Obama nominates new Medicare chief, sparking ObamaCare fight

Obama nominates new Medicare chief, sparking ObamaCare fight
© Greg Nash

President Obama on Thursday nominated a new head of the federal Medicare agency, which also helps oversee ObamaCare, making it likely that there will be partisan fireworks at confirmation hearings.

Obama nominated Andy Slavitt to be head of the Centers for Medicare and Medicaid (CMS). Slavitt is already serving as the acting administrator. He moved to that role from the deputy position in March.

Before joining the administration in July 2014, Slavitt was an executive at Optum, a healthcare technology company. In that role, he helped work on HealthCare.gov when it was plagued by problems in the fall of 2013. 

The White House on Thursday touted him as “a key member of the team brought on to turn around HealthCare.gov during the first open enrollment period.”

But Senate Majority Leader Mitch McConnellAddison (Mitch) Mitchell McConnellSessions: 'We should be like Canada' in how we take in immigrants NSA spying program overcomes key Senate hurdle Overnight Finance: Lawmakers see shutdown odds rising | Trump calls for looser rules for bank loans | Consumer bureau moves to revise payday lending rule | Trump warns China on trade deficit MORE (R-Ky.) quickly released a statement indicating the nomination will bring up fights over ObamaCare.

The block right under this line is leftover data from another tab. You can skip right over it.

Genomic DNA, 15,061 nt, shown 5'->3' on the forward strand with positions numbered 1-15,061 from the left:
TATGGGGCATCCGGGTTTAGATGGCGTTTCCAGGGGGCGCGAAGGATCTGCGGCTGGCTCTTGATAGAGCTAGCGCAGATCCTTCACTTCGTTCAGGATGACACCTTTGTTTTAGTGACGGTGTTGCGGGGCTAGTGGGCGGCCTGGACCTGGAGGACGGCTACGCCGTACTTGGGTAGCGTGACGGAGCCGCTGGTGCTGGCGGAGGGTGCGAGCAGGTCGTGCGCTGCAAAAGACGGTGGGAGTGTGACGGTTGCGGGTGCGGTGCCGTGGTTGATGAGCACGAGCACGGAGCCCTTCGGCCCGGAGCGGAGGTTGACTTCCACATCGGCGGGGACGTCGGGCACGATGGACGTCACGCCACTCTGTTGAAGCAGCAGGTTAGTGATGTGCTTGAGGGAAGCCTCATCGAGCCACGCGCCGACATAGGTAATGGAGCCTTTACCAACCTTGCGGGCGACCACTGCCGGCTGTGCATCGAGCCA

“The head of the agency that oversees Medicare and Medicaid should be focused on what the American people expect him to do: administer these important programs, not allow his attention to be diverted instead to the implementation of some gigantic, unworkable health care law that hurts hardworking Americans,” McConnell said in a statement. 

“While Andy Slavitt’s nomination will receive thorough consideration in the Senate, it has long been clear that no one can successfully manage a law as unworkable as Obamacare. The sole focus of CMS should be to look out for our nation’s seniors and the many vulnerable Americans who use these programs, without the distraction of Obamacare.”

Slavitt has also drawn concern in the past from Republican senators worried about conflicts of interest around Slavitt making decisions that affect the ObamaCare contractor where he used to work. But the administration has pointed to an ethics agreement he signed to recuse himself from certain matters directly involving his former employer. 

In April, CMS spokesman Aaron Albright said Slavitt was "integral to both the relaunch of HealthCare.gov and this year’s successful second open enrollment" period for ObamaCare.